Archaeological Ensemble

11Priediens burial ground


The territory of the Priediens burial mound site is situated in the southeastern part of the town centre of Grobiņa, on the right bank of river Ālande. The burial ground is located between Saules Street in the north and river Ālande in the south. Its western border follows Zviedru Street and its eastern border reaches Zirgu Street. The streets and modern buildings around the burial ground began to develop in the 1970s and the territory of the burial ground of Priediens is traversed by two roads and several pedestrian paths. As the site is located in close proximity to Atkalni Cemetery, they share the same buffer zone.


Consisting of hundreds of burial mounds, the Priediens burial ground is the largest of the Scandinavian burial grounds in Grobiņa archaeological ensemble. At present most of these are visible as slight elevations on the ground but some of the mounds are more conspicuous.


At the end of the burial ground’s period of use, i.e. the 9th century AD, there were around 2000 burial mounds of different sizes, albeit commonly ranging from 7 to 10 m in diameter and about 0.5 m in height. At the Porāni burial ground, excavations have revealed that the burial mounds are cremation graves containing the ashes of the deceased, buried with grave goods, laid to rest under the central section of the mound. Priediens burial ground has a particular significance in the interpretations of the history of Grobiņa, because it is here where direct evidence was found that the community of Scandinavian settlers coexisted with the local community of Curonians who according to their own traditions buried their dead in flat graves – located at the north-eastern part of the Priediens barrow burial ground there is a section containing Curonian flat-grave burials, comprising a combination of inhumation (skeleton) and cremation graves. Whereas the flat-grave burials of indigenous people are dated to the 2nd – 7th century, the burial mounds of newcomers date from the 7th – 9th century, thus indicating an overlap in time between the local Curonian grave customs and those brought by Scandinavian settlers.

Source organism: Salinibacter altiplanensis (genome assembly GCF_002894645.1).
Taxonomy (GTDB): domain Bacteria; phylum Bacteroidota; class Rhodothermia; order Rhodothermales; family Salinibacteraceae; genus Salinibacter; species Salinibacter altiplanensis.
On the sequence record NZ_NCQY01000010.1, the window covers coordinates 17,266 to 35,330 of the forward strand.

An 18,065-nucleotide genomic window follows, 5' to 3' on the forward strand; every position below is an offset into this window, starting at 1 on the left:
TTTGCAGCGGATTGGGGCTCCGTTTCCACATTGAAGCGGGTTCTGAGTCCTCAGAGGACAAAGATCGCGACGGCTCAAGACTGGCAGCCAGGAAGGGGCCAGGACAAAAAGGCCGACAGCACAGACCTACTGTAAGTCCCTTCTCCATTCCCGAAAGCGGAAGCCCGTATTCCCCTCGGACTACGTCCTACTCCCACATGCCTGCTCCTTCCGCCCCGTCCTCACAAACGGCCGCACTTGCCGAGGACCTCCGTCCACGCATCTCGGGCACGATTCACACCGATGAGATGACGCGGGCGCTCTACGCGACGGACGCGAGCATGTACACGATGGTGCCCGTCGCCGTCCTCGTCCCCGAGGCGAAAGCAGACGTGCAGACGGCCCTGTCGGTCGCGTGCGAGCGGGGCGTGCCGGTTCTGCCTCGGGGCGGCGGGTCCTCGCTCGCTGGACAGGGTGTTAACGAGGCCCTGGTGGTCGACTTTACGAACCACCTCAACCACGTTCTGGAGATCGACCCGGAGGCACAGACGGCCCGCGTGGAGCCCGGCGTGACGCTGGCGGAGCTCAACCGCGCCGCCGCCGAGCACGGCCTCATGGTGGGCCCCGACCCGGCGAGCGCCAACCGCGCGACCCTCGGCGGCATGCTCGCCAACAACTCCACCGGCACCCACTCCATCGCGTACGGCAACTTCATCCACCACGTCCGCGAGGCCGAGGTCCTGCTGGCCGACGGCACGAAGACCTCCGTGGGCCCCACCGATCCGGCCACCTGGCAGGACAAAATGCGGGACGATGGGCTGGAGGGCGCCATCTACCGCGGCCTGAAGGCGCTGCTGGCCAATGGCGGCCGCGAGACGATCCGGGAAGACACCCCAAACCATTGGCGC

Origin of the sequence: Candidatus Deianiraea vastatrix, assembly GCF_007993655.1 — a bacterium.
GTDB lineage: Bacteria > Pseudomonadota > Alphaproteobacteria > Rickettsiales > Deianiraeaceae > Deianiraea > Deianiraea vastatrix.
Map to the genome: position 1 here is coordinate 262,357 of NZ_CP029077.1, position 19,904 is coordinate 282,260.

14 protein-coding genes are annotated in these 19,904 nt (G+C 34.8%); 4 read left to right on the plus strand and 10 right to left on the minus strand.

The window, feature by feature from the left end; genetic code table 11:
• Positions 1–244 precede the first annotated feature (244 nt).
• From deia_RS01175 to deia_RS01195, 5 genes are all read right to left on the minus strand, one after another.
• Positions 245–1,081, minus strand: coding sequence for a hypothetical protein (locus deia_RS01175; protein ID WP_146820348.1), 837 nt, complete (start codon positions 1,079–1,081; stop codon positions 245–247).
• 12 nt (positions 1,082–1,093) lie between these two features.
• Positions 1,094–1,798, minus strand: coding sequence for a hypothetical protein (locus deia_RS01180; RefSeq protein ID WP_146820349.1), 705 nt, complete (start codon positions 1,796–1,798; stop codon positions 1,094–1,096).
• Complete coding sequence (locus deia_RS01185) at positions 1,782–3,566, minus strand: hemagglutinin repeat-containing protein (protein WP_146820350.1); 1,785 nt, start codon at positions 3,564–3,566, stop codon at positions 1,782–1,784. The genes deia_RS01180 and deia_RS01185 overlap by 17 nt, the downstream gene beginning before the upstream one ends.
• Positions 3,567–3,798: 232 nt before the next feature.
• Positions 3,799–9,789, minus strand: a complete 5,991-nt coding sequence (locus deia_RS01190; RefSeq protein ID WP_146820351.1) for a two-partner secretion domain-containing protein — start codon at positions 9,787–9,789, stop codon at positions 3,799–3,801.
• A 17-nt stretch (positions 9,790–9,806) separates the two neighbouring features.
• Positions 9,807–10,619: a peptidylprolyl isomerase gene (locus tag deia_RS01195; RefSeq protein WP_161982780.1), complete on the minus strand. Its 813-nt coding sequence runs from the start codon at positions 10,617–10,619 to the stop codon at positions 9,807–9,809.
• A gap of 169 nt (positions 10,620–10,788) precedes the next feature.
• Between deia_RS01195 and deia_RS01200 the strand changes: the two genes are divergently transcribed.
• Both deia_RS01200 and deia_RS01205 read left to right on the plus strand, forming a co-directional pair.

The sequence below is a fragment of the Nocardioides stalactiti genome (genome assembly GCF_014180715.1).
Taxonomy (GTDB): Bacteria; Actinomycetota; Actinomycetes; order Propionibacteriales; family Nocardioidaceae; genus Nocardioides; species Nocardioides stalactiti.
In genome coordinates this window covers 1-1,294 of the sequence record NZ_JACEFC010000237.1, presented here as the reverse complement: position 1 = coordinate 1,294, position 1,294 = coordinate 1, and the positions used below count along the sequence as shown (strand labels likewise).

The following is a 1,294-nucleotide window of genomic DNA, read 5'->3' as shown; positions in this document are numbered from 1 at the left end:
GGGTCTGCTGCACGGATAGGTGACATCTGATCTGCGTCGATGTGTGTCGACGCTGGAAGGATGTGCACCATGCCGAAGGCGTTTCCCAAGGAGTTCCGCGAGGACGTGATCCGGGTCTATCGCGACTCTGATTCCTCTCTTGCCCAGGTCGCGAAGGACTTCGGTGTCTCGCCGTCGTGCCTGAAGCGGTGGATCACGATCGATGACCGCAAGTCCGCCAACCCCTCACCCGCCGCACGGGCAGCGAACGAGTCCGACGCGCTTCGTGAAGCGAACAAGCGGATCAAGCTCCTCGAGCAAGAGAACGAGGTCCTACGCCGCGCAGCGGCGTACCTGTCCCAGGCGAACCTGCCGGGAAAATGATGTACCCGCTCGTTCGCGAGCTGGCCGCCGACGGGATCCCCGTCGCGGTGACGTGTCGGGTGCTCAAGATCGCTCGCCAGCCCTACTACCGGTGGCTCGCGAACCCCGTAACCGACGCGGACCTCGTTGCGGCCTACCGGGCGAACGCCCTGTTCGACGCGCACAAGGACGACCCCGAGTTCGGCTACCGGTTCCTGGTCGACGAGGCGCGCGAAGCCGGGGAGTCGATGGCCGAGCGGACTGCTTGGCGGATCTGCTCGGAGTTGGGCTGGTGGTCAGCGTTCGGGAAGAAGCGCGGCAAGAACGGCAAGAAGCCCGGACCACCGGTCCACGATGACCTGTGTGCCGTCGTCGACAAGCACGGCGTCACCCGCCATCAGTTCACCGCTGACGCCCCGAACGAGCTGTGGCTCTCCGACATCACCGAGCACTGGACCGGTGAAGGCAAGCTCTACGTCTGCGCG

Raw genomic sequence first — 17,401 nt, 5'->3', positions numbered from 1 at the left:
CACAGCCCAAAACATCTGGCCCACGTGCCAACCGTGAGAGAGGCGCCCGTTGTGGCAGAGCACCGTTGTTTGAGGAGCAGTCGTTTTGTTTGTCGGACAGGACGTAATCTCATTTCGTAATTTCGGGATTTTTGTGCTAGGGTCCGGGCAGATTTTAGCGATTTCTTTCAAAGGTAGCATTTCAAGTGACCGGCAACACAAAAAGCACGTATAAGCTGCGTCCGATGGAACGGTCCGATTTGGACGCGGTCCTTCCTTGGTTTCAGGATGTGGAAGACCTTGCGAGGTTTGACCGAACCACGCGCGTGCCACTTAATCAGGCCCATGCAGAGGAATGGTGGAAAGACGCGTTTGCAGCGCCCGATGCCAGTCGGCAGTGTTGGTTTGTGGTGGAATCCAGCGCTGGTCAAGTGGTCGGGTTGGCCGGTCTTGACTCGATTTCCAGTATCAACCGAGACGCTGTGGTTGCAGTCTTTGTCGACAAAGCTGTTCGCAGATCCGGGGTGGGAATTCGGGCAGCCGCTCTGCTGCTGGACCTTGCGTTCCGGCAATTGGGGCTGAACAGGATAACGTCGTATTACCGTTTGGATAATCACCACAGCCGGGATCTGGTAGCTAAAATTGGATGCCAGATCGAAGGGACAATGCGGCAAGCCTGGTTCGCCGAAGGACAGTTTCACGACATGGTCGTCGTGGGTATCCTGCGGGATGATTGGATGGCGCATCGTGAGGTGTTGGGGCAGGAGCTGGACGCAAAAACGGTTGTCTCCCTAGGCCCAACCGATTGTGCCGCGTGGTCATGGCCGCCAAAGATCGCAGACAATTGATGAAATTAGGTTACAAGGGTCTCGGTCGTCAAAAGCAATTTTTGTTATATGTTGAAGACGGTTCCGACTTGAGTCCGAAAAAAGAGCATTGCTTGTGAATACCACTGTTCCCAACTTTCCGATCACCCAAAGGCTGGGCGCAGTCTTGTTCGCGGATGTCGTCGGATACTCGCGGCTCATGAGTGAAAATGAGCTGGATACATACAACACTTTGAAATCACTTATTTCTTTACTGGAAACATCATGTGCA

Among the findings at the Priediens burial ground were jewellery typical for the Curonian cremation graves of 10th-11th century allowing to assume that the local people continued to live in the area also following the decline of the role of Scandinavians. It is assumed that the Curonian-related part of the burial ground comprises an area of c. 2 ha. The burials have been dated on the basis of artefactual studies (mostly their typology), and their analysis indicates that both Scandinavian settlers and local Curonians were buried at Priediens. 


Grobiņa archaelogical ensemble consists of several archaelogical monuments of the same period: Grobiņa hillfort (Skābarža hill) and the ancient town, Priediens ancient burial site, Porāni (Pūrāni) burial mound site, Smukumi flat-grave burial site, and Atkalni flat-grave burial site, which are located compactly in Grobiņa and its surroundings. These monuments mostly date back to the 7th - 9th centuries and they are related to the impressive Scandinavian settlement, which under the name Seeburg was mentioned in the 9th century written sources. Grobiņa archaelogical ensemble are included in the nomination "Grobiņa archaelogical ensemble" to UNESCO`S world heritage list.



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